Monday, 6 April 2015

Easter weekend dyeing

So the Easter weekend project. I've been getting ready for a couple of days, preparing fabrics and adding to my store of tools for dyeing. The additions are a black plastic down pipe and a soil pipe from the plumbing department of a local DIY store. 

"Can I cut this pipe for you madam? No no noo, against the health and safety rules, I might cut my fingers off or go wild and attack you" .... !!!

The pipes are for the Shibori pole wrapping technique, arashi. I'm trying to get several diameters of pole to wrap. Jan Myers-Newbury does amazing things with arashi dyed and pieced fabrics - I am just at the bottom of the long slope to that sort of expertise.

The ingredients for this weekend's experiment have been, four strips of fabric of similar dimensions, long and narrow a mix of silk and cotton. and another bigger piece of silk. I layered two strips together twice; a light and a slightly heavier fabric. One pair were tacked together, then wrapped around a slender piece of plumbing pipe that I had already; tied with rough string and compressed.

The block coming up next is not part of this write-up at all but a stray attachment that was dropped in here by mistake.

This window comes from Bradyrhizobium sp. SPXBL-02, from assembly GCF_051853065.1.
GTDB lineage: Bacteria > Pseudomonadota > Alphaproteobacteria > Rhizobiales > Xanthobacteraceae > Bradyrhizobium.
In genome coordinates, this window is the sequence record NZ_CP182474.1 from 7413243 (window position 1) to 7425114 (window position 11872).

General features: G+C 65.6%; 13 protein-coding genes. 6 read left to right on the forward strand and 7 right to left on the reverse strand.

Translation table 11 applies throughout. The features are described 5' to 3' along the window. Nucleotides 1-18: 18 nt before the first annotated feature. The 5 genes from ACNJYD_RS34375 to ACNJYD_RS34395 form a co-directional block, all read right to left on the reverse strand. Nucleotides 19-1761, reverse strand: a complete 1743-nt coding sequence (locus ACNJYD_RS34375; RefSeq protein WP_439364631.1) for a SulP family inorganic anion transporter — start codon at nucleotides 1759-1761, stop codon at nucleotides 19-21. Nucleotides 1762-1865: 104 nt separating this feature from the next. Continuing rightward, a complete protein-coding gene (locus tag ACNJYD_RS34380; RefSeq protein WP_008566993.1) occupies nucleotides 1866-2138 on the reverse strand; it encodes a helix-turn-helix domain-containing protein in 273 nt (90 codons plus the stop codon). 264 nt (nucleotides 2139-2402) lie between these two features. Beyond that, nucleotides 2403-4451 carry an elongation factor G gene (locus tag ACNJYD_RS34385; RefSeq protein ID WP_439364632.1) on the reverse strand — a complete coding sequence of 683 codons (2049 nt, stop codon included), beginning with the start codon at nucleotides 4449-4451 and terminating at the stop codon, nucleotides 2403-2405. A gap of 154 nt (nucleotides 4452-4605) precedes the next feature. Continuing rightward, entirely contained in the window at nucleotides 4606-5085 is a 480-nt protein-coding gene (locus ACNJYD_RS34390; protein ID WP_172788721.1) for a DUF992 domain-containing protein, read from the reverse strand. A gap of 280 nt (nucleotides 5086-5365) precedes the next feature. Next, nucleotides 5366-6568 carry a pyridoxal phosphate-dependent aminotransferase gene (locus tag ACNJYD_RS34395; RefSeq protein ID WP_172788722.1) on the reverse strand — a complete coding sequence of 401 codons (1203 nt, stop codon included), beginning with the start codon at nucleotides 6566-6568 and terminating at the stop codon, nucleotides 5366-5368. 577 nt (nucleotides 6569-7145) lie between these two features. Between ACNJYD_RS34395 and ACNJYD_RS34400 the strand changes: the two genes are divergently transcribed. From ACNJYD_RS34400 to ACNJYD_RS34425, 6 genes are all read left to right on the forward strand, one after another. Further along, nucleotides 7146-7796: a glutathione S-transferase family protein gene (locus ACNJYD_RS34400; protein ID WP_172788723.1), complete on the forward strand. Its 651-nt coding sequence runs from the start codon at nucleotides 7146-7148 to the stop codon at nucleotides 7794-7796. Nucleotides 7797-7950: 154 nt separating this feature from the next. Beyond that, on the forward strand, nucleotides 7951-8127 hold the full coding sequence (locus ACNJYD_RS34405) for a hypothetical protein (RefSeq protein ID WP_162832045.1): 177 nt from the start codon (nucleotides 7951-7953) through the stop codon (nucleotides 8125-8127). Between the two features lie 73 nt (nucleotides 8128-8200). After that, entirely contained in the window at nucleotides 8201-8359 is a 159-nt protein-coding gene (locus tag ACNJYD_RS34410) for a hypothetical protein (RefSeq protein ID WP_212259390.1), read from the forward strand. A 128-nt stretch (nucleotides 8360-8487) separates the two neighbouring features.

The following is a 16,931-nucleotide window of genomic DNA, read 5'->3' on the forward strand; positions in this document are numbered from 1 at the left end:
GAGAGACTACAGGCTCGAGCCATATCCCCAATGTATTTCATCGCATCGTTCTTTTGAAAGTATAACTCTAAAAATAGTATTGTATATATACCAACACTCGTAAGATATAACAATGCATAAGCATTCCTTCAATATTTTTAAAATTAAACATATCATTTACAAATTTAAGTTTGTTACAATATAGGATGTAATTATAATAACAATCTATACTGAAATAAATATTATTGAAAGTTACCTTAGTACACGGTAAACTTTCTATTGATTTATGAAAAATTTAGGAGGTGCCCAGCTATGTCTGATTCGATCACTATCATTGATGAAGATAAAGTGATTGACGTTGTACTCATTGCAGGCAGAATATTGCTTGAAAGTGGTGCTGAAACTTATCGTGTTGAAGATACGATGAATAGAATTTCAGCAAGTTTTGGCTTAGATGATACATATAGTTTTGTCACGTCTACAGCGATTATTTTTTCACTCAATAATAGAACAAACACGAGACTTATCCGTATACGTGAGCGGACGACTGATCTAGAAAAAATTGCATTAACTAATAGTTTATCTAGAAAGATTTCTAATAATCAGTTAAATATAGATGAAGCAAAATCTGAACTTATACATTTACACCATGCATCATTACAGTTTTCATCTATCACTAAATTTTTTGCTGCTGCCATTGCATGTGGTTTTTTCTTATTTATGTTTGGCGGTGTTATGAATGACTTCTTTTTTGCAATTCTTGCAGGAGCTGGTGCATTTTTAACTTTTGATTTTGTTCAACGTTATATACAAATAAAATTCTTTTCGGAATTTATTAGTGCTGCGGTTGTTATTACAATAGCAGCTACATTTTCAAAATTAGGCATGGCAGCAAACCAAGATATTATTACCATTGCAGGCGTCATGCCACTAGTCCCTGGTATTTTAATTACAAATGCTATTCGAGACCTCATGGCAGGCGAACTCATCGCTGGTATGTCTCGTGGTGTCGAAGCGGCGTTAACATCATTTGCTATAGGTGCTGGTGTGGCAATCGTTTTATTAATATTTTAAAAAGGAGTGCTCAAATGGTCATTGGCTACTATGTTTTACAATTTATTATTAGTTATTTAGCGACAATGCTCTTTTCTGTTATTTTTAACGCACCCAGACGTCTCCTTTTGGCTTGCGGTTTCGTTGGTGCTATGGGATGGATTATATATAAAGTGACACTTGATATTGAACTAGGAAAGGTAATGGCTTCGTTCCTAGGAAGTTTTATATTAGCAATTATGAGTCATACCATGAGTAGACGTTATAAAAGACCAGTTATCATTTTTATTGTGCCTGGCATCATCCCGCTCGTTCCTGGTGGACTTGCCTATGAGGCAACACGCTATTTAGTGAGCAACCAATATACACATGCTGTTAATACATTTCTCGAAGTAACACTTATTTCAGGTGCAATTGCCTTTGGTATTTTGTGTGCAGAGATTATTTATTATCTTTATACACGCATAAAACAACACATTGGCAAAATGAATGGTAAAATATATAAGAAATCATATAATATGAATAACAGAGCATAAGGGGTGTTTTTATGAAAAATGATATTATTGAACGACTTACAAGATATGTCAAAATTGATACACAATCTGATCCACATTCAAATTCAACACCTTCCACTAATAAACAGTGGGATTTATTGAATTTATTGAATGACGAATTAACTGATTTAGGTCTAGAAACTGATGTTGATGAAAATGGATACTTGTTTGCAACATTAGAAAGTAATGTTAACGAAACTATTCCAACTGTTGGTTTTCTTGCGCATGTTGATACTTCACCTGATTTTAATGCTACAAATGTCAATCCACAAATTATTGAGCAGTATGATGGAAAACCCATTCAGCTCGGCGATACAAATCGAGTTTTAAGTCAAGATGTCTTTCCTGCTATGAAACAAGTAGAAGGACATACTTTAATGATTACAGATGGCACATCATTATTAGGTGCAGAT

The second pair were stitched together using a regular pattern of stitches across and up the fabric, rows and columns,big stitches, widely spaced, to hold the two layers together. 

one side will have more crumples, the other will show more of the neat stitch marks I suspect - and the layered fabrics will echo each other once separated.

All pulled up tight ready for the bucket - this not arashi of course, but stitched and gathered resist.

Finally, a single piece of light silk, folded in half, wrapped diagonally and tied around the soil pipe. 

I've added two elements where the wrapping is more narrowly spaced. and crosses itself in a slow arc round the pipe

Squeeze up tight.

Pop in a bucket of very salty water to open up the fibres for ten minutes or so. Add a mix of royal blue and turquoise dye; fifteen minutes later add a small measure of golden yellow. I'm interested in whether delaying the second colour creates a more interesting mix in the patterns that emerge. Of course a true experiment would be to do a control piece as well, adding the colours at the same time to see if the delay in adding the yellow produces a different effect. Not very scientific, but jolly good fun.

I'll show you the results later in the week when I have time to get them out rinsed and dried.

Exhausted now ....


  1. Oh my .... interesting, Kat !

    1. now out of the washing machine and about to be detangled and dried gently

  2. Wow, this looks really interesting, look forward to seeing the results!


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